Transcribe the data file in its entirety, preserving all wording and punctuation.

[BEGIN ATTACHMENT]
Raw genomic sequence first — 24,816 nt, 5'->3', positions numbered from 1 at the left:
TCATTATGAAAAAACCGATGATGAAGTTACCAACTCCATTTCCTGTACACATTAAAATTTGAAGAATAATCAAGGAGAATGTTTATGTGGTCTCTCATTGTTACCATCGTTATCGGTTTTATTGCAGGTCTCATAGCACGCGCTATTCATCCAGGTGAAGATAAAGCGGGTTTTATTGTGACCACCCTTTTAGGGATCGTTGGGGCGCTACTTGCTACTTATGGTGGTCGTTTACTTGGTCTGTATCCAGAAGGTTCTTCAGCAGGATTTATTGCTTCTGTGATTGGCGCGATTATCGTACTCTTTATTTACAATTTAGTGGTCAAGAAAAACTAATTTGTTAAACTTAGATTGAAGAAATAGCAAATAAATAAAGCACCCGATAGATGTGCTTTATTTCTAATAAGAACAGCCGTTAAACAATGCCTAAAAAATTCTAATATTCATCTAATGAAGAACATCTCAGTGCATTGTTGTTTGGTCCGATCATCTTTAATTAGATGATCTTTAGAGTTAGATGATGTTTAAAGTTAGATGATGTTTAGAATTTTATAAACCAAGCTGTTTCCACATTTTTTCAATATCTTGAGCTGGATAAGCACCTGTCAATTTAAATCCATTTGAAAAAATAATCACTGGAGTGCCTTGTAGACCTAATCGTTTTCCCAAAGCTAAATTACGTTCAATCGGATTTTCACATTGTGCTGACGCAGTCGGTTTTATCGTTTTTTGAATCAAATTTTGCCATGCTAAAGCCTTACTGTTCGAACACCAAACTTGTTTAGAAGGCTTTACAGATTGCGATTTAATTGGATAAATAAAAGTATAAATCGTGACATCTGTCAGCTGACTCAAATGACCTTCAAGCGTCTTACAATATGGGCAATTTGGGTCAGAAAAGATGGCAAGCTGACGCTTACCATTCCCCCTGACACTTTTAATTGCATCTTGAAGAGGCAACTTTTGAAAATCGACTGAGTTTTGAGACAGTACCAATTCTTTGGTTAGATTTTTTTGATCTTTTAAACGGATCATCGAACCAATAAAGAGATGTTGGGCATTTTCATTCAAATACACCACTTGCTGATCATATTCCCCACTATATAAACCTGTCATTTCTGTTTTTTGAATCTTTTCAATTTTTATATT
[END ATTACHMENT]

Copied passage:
Raw genomic sequence first — 24,816 nt, 5'->3', positions numbered from 1 at the left:
TCATTATGAAAAAACCGATGATGAAGTTACCAACTCCATTTCCTGTACACATTAAAATTTGAAGAATAATCAAGGAGAATGTTTATGTGGTCTCTCATTGTTACCATCGTTATCGGTTTTATTGCAGGTCTCATAGCACGCGCTATTCATCCAGGTGAAGATAAAGCGGGTTTTATTGTGACCACCCTTTTAGGGATCGTTGGGGCGCTACTTGCTACTTATGGTGGTCGTTTACTTGGTCTGTATCCAGAAGGTTCTTCAGCAGGATTTATTGCTTCTGTGATTGGCGCGATTATCGTACTCTTTATTTACAATTTAGTGGTCAAGAAAAACTAATTTGTTAAACTTAGATTGAAGAAATAGCAAATAAATAAAGCACCCGATAGATGTGCTTTATTTCTAATAAGAACAGCCGTTAAACAATGCCTAAAAAATTCTAATATTCATCTAATGAAGAACATCTCAGTGCATTGTTGTTTGGTCCGATCATCTTTAATTAGATGATCTTTAGAGTTAGATGATGTTTAAAGTTAGATGATGTTTAGAATTTTATAAACCAAGCTGTTTCCACATTTTTTCAATATCTTGAGCTGGATAAGCACCTGTCAATTTAAATCCATTTGAAAAAATAATCACTGGAGTGCCTTGTAGACCTAATCGTTTTCCCAAAGCTAAATTACGTTCAATCGGATTTTCACATTGTGCTGACGCAGTCGGTTTTATCGTTTTTTGAATCAAATTTTGCCATGCTAAAGCCTTACTGTTCGAACACCAAACTTGTTTAGAAGGCTTTACAGATTGCGATTTAATTGGATAAATAAAAGTATAAATCGTGACATCTGTCAGCTGACTCAAATGACCTTCAAGCGTCTTACAATATGGGCAATTTGGGTCAGAAAAGATGGCAAGCTGACGCTTACCATTCCCCCTGACACTTTTAATTGCATCTTGAAGAGGCAACTTTTGAAAATCGACTGAGTTTTGAGACAGTACCAATTCTTTGGTTAGATTTTTTTGATCTTTTAAACGGATCATCGAACCAATAAAGAGATGTTGGGCATTTTCATTCAAATACACCACTTGCTGATCATATTCCCCACTATATAAACCTGTCATTTCTGTTTTTTGAATCTTTTCAATTTTTATATT